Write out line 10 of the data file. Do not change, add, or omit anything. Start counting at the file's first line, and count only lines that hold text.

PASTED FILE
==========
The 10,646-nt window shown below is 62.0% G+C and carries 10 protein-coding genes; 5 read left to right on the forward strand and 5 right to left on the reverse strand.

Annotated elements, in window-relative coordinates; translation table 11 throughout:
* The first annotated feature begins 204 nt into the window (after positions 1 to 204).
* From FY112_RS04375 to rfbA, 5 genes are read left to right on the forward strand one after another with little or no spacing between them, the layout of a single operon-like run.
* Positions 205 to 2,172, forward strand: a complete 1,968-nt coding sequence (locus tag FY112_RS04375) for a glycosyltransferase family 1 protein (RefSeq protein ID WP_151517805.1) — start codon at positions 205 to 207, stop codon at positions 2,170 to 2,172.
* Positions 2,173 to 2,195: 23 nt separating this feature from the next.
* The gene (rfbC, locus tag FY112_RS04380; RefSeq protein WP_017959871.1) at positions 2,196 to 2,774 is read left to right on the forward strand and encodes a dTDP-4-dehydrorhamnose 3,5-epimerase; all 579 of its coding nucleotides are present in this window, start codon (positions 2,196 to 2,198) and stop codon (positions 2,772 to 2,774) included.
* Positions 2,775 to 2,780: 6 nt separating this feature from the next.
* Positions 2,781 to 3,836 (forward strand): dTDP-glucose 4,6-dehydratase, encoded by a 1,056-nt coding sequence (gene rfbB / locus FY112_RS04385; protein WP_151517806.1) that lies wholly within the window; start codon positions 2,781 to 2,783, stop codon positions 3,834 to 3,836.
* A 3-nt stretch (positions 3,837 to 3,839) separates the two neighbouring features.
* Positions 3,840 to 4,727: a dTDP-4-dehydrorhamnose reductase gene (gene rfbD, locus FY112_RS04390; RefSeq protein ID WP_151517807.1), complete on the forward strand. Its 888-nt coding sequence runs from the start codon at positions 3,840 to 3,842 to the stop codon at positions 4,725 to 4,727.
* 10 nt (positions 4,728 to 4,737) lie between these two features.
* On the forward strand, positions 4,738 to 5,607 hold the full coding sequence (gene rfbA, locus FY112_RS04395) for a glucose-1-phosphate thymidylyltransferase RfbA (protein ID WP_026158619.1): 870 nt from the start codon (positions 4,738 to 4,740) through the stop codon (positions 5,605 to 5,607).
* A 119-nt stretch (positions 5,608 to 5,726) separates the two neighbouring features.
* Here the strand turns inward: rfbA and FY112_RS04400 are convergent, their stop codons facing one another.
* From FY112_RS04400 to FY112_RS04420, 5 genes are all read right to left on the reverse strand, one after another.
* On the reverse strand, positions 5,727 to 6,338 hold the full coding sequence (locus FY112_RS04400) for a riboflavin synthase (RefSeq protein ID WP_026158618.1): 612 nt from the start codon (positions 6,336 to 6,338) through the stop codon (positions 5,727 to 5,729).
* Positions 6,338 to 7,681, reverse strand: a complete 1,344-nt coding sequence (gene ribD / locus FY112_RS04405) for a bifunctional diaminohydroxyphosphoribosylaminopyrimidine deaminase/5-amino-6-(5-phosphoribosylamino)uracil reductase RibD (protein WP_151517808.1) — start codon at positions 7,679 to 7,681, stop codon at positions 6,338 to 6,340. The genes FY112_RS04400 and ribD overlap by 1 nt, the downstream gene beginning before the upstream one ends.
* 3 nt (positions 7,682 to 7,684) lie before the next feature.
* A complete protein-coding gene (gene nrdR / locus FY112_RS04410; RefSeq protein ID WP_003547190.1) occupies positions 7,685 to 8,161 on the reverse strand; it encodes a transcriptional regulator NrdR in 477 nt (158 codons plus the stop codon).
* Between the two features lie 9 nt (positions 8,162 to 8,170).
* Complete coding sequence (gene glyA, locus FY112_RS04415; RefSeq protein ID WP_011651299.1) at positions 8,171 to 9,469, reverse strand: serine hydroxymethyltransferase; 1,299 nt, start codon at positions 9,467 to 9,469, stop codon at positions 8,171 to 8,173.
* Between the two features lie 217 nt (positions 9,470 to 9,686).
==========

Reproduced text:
* A 3-nt stretch (positions 3,837 to 3,839) separates the two neighbouring features.